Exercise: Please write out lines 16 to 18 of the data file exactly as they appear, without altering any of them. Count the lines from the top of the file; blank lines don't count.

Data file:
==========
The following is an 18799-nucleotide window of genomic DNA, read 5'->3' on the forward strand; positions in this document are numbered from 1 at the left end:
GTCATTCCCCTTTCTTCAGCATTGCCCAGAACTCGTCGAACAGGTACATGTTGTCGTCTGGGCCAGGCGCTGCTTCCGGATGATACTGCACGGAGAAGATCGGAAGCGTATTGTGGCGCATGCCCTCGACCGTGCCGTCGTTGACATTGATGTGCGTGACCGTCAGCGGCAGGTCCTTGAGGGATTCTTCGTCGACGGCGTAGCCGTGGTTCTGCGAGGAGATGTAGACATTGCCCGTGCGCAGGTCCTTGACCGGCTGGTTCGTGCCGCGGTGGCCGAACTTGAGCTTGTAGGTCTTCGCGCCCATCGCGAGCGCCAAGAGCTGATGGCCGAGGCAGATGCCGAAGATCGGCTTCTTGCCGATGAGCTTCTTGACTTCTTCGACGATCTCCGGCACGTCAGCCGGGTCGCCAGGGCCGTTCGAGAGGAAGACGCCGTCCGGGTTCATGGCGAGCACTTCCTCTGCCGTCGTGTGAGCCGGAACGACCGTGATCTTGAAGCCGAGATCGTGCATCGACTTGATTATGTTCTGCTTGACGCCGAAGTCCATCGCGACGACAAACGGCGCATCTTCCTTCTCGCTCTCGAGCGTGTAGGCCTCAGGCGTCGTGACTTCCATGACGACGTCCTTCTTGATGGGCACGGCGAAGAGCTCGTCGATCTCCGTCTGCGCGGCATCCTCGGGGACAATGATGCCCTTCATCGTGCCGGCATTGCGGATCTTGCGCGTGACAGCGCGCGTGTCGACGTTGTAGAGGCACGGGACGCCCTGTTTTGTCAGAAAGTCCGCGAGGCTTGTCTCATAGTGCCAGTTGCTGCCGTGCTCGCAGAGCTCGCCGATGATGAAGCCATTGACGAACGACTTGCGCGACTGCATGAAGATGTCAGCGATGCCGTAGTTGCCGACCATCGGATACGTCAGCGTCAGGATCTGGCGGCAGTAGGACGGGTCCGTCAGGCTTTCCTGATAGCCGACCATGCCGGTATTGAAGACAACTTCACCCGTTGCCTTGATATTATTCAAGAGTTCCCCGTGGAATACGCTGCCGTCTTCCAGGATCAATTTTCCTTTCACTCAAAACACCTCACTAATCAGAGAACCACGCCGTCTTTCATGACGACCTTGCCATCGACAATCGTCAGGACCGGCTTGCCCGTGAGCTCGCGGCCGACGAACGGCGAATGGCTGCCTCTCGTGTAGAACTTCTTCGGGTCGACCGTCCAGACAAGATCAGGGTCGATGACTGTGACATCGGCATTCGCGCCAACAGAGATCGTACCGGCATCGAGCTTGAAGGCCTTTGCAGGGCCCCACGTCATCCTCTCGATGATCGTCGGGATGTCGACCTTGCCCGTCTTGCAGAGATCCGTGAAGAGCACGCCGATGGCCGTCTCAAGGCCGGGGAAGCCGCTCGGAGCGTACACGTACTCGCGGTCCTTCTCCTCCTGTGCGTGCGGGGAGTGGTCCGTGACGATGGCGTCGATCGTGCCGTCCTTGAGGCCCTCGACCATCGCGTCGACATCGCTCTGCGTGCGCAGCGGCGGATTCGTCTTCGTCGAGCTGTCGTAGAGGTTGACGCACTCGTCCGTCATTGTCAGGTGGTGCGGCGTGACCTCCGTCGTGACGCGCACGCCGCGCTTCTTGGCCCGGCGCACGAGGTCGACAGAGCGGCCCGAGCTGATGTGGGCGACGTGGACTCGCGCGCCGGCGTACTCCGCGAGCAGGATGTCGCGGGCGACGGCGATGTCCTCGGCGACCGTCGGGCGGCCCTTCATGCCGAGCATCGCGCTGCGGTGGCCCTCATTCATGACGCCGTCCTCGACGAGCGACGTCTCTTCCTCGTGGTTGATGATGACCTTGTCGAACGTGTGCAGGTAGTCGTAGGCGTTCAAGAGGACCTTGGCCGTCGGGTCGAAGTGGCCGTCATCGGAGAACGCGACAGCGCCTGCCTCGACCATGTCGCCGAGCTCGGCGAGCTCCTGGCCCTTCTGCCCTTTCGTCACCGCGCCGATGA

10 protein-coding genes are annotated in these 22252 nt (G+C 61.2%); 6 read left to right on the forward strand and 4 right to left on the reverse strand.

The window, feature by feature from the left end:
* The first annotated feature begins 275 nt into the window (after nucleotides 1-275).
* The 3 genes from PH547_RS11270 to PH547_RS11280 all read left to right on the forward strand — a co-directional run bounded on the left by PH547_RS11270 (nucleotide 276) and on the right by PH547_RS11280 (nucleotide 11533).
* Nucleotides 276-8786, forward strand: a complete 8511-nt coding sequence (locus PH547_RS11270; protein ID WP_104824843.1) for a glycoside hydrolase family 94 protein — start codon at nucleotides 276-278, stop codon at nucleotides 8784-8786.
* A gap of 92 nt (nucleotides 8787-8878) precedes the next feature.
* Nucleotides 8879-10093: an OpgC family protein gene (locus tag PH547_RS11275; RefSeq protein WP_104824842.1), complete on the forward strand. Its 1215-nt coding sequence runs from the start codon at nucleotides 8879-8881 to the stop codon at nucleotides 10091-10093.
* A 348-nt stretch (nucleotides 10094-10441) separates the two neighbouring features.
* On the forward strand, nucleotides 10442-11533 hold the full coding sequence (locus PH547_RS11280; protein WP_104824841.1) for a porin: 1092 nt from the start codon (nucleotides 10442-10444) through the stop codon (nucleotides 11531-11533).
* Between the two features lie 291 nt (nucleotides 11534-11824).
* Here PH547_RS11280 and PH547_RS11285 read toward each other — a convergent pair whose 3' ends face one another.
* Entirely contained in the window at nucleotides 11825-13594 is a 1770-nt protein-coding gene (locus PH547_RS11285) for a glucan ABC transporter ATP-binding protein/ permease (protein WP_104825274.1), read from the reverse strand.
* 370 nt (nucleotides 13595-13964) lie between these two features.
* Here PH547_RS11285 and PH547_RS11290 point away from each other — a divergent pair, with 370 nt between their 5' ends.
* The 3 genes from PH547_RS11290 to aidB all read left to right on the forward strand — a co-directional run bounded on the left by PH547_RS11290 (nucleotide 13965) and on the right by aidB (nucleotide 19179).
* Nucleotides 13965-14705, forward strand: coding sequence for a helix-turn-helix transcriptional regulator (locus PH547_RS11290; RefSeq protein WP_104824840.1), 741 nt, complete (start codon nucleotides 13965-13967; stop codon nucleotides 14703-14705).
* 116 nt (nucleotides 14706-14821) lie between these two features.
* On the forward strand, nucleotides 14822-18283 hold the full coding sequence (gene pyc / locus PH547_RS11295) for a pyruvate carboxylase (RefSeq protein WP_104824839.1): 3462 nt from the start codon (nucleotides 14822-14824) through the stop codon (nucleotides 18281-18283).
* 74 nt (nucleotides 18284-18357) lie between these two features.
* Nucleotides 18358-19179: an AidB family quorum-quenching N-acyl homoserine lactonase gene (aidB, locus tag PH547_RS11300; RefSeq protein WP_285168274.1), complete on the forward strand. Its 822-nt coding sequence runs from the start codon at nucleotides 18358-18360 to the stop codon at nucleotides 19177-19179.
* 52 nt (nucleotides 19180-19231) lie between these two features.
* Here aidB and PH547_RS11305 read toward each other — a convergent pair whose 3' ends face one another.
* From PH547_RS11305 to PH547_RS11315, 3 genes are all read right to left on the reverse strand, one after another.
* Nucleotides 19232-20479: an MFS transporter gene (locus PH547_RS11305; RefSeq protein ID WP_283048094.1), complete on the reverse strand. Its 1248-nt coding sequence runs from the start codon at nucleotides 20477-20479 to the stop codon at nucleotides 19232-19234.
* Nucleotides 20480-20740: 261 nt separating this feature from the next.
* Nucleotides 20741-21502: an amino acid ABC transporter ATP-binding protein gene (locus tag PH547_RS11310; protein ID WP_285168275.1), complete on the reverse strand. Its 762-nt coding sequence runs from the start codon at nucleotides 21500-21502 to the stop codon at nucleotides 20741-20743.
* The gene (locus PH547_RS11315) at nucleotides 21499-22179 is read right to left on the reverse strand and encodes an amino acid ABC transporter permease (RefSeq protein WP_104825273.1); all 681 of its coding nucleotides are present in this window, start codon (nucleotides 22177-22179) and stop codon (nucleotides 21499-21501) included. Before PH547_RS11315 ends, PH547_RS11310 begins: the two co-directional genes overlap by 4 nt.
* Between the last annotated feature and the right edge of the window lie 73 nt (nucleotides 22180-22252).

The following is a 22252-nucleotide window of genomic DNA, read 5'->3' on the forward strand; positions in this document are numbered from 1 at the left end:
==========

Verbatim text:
* Here PH547_RS11285 and PH547_RS11290 point away from each other — a divergent pair, with 370 nt between their 5' ends.
* The 3 genes from PH547_RS11290 to aidB all read left to right on the forward strand — a co-directional run bounded on the left by PH547_RS11290 (nucleotide 13965) and on the right by aidB (nucleotide 19179).
* Nucleotides 13965-14705, forward strand: coding sequence for a helix-turn-helix transcriptional regulator (locus PH547_RS11290; RefSeq protein WP_104824840.1), 741 nt, complete (start codon nucleotides 13965-13967; stop codon nucleotides 14703-14705).